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Problems with understanding fossils dating

  1. May 1, 2006 #1
    We're using, Concepts in Modern Biology. On page 410, it says that layers of rock determine the age of a fossil, and few lines later that using a fossil we may determine the age of the layer. Does it work in this way that, they determine the age of the fossil using radioactive dating and then identify the age of rock, or they don't use the ractive dating for that? And guess?
  2. jcsd
  3. May 2, 2006 #2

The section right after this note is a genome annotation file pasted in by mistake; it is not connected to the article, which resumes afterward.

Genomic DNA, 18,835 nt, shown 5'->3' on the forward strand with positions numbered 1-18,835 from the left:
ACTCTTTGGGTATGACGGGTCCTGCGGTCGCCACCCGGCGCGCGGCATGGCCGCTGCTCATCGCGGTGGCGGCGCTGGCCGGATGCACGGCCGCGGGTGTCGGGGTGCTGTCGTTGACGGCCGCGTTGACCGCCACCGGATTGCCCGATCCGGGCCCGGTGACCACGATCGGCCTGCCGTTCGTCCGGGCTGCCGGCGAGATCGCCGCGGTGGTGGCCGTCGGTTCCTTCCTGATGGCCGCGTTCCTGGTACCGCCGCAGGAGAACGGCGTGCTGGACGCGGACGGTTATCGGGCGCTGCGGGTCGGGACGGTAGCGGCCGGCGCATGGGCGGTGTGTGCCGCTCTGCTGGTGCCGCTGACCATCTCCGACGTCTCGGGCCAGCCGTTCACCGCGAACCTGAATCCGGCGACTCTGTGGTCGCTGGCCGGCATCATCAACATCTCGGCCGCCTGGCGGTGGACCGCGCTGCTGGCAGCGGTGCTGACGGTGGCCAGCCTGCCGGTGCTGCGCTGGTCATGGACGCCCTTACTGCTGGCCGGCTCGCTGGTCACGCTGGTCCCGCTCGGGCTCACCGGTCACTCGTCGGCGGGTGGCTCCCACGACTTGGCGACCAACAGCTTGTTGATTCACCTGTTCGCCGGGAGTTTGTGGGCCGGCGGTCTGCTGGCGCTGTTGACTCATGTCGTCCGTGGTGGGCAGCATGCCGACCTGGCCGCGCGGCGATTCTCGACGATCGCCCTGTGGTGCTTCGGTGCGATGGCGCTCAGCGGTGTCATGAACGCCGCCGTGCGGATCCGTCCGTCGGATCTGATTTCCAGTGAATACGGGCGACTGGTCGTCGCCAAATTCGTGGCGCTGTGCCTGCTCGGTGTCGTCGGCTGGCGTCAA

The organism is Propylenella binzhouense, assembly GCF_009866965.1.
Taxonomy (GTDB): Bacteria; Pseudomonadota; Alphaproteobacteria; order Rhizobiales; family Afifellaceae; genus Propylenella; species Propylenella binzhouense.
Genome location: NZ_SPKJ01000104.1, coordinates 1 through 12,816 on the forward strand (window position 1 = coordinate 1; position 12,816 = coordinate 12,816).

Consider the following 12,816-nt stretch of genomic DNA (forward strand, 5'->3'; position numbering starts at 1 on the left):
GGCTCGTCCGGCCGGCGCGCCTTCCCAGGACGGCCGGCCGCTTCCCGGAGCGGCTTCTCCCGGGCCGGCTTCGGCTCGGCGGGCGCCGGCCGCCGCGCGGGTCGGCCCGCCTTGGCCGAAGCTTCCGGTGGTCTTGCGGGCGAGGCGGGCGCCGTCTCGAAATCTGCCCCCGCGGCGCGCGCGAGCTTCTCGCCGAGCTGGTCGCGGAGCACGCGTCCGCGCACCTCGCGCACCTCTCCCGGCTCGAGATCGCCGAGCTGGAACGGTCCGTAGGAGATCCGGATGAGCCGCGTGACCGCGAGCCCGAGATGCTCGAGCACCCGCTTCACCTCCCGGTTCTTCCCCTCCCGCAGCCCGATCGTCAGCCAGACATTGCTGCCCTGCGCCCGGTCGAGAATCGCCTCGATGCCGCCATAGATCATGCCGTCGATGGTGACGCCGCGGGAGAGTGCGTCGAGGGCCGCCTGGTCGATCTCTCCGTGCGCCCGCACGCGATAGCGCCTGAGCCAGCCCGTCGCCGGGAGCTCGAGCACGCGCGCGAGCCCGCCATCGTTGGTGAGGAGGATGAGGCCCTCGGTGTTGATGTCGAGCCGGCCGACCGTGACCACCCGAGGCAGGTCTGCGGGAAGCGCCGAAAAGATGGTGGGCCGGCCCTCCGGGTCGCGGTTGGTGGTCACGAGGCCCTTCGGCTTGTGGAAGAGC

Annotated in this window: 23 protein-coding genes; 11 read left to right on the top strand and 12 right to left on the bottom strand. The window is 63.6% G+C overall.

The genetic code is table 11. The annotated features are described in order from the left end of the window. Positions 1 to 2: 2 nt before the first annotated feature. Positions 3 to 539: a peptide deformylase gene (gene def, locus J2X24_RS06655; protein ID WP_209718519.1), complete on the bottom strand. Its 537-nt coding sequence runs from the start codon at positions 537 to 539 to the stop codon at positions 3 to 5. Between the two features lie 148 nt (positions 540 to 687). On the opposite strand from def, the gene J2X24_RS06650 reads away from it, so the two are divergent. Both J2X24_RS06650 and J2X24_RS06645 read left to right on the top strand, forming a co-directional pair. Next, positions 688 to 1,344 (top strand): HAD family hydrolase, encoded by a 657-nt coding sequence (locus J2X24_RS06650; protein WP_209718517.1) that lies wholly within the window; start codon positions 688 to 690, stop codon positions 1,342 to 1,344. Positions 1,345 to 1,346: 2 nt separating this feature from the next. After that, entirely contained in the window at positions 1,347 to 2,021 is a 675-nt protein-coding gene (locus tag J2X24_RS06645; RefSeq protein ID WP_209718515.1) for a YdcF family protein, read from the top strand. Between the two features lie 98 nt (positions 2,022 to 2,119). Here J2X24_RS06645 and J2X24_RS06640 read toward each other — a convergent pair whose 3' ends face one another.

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    It does work both ways, but only if you have a good understanding of the sequence of rocks and the fossils they contain. If you find a new exposure with fossils you know appear only in mid jurassic rocks, you can place a fairly safe bet that these rocks are mid jurassic too. There are some very good indicator fossils that changed form quickly and lived short durations that can pin a rock age down to within a few million years. likewise you can use stratigraphy to determine the relative ages of a fossils- one higher up in a sequence will just about always be younger. For an absolute date (the fossil is x million years old) you will need some radioactive dating at some point, but sometimes relative dating (x is older than y, which is older than z) is enough. Pretty much all of the sedimantary rock in the UK had been given a relative age and assigned to a period on the geological column before radioactive dating was invented, so it goes to show that stratigraphy and fossil evidence work pretty well for dating rocks relative to each other.
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